Like the United States, Germany is facing a shortage of engineers, a predicament that threatens its car and technology companies. An aging workforce and declining enrollment in technical majors means it takes many employers more than a hundred days to fill engineering jobs, according to German trade groups.
The country's solution? Draw tech talent from India.
For years now, parents across India have increasingly sent their children to English-speaking schools with the hopes of improving their job prospects later in life. The number of children studying in English schools in India increased by 274 percent between 2003 and 2011, to more than 20 million students, according to the National University of Education, Planning and Administration.
But now, there's a new hot language in town. Hundreds of schools in India have signed up to teach students German as their primary foreign language as part of an effort by Germany's top technical colleges to attract more Indian workers.
The aim is to cultivate “international talent in the areas of maths, IT, natural sciences and technology,” according to TU9 – a group made up of nine German universities – and the nonprofit cultural group Goethe Institut.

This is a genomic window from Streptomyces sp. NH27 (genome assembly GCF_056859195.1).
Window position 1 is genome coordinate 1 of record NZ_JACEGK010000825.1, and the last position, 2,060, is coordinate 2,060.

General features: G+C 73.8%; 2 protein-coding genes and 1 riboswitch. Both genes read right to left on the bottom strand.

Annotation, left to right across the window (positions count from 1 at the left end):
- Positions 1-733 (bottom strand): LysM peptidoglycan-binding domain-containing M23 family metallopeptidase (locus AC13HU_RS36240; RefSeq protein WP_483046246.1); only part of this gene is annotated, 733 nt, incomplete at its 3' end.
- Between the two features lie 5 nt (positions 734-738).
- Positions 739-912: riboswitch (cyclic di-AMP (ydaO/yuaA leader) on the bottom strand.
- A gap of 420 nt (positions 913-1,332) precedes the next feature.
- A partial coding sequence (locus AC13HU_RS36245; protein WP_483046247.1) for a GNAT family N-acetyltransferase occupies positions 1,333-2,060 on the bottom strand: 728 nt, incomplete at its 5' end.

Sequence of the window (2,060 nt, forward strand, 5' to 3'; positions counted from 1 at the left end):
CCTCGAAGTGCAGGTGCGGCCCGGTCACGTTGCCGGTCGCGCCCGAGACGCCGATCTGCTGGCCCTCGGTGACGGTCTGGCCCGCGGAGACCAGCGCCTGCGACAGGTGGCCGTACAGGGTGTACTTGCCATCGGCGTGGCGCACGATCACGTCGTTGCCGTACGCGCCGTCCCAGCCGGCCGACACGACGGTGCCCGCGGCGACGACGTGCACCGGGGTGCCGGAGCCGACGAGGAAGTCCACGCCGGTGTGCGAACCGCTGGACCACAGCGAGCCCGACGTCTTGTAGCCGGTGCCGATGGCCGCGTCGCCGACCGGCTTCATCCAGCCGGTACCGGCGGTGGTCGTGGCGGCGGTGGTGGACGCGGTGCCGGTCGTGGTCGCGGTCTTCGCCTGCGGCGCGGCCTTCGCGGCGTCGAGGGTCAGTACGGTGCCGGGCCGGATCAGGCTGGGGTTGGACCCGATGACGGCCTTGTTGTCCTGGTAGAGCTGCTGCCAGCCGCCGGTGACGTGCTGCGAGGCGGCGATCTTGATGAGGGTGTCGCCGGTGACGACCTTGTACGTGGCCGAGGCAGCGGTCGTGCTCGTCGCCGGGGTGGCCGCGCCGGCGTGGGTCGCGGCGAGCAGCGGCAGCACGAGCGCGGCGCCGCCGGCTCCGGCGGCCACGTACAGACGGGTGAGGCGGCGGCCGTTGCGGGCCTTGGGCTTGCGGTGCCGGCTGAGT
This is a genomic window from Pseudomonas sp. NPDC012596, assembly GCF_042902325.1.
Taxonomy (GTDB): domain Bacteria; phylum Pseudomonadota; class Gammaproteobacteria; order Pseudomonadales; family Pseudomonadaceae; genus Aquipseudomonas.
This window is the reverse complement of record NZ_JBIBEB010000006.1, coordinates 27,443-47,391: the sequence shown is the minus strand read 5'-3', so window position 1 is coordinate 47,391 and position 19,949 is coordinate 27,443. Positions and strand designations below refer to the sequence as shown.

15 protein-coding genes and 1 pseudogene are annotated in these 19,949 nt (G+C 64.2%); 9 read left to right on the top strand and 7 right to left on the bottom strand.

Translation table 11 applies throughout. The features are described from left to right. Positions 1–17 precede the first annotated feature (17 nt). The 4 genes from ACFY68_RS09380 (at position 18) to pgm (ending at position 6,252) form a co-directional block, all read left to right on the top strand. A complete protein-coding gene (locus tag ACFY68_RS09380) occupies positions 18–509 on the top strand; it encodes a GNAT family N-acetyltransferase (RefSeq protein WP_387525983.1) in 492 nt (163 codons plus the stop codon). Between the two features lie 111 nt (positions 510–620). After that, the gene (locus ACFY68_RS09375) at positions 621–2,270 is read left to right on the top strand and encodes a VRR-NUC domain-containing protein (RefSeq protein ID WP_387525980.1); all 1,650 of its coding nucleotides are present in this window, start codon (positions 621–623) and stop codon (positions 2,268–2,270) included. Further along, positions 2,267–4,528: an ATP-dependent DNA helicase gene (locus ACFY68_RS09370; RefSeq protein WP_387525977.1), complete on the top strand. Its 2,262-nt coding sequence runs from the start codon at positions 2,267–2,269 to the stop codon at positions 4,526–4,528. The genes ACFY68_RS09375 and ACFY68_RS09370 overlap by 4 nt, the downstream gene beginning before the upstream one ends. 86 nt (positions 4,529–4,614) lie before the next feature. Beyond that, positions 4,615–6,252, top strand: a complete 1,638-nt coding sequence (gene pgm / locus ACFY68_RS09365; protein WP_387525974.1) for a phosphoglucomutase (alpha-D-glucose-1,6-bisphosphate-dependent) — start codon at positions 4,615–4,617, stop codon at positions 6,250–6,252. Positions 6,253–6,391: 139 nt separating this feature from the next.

The organizers plan to involve 1,000 state-run schools by 2017, which would mean more than a million Indians could be German speakers in 10 years.
The biggest hurdle appears to be recruiting teachers, according to the German Tagesspiegel newspaper.
Teachers would only be offered €290 a month – around 20,000 rupees – which for German-speaking Indians is not a lot, considering many learn the language to go into higher-paying jobs in business.
This makes recruiting difficult, and “it is not like we have 1,000 German teachers to hand,” said [project leader Puneet] Kaur.
Last year, the German government also announced a 6-million-euro initiative to publicize German universities to young Indians, hoping to attract a "socially dynamic and career-oriented younger segment of Indians."